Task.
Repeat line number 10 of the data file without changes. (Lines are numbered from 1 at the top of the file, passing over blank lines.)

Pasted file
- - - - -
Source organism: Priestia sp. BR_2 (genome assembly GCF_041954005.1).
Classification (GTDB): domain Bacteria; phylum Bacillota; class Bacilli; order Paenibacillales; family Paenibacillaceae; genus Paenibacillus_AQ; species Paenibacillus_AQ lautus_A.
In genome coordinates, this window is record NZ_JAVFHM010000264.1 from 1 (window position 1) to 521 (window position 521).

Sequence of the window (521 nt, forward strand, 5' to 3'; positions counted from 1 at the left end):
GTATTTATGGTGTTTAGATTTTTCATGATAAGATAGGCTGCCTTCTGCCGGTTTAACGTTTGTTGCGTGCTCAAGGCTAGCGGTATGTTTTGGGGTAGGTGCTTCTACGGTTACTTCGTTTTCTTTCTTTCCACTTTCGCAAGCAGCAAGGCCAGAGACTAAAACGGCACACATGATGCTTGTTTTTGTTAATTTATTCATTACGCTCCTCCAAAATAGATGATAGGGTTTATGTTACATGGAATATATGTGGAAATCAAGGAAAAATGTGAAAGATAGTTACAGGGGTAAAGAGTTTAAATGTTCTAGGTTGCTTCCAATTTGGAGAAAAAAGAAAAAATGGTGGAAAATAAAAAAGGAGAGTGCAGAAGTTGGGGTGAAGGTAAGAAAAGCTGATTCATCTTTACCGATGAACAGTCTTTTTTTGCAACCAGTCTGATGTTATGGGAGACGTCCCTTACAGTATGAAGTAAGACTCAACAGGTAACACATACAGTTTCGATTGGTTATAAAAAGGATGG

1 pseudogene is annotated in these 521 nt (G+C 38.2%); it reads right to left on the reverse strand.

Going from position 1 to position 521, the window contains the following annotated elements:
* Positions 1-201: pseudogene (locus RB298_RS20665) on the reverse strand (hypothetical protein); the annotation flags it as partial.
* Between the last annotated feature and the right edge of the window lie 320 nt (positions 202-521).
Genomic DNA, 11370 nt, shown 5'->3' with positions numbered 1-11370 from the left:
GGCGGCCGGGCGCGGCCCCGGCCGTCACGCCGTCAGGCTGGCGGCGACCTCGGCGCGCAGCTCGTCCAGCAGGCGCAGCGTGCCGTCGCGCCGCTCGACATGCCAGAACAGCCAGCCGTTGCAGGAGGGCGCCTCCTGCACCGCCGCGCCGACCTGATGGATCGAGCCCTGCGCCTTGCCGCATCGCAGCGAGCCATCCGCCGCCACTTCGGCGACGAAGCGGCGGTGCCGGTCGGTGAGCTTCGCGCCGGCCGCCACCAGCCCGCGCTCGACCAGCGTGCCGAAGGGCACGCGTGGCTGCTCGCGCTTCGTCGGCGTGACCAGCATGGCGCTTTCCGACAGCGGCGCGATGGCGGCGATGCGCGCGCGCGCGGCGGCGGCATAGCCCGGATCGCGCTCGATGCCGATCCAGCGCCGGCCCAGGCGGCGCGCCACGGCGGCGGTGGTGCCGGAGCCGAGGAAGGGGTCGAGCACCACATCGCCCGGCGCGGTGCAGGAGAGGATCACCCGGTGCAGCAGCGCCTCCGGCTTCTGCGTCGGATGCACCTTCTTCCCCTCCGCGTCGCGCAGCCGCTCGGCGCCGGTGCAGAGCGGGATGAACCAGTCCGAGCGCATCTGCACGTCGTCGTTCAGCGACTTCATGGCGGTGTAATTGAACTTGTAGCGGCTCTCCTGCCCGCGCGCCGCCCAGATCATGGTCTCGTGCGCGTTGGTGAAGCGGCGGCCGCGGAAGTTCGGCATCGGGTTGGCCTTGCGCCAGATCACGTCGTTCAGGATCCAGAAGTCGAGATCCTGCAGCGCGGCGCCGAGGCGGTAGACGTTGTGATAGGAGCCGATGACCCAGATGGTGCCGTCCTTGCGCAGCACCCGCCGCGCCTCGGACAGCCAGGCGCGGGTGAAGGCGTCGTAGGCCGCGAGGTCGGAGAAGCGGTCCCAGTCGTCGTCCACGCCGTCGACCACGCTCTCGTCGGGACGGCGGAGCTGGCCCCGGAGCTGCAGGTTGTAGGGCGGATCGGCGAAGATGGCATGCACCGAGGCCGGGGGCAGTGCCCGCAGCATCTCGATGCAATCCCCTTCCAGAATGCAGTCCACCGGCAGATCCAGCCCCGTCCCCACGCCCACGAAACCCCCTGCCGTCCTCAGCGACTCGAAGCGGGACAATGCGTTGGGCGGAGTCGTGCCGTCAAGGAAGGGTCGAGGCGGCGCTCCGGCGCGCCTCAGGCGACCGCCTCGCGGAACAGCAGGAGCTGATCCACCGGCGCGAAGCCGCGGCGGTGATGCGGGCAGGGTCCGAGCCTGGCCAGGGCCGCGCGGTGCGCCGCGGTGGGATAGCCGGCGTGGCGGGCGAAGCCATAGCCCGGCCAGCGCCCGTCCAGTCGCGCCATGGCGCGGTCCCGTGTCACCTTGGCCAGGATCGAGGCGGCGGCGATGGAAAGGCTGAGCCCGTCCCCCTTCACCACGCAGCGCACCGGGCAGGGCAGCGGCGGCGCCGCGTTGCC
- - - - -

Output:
Genomic DNA, 11370 nt, shown 5'->3' with positions numbered 1-11370 from the left: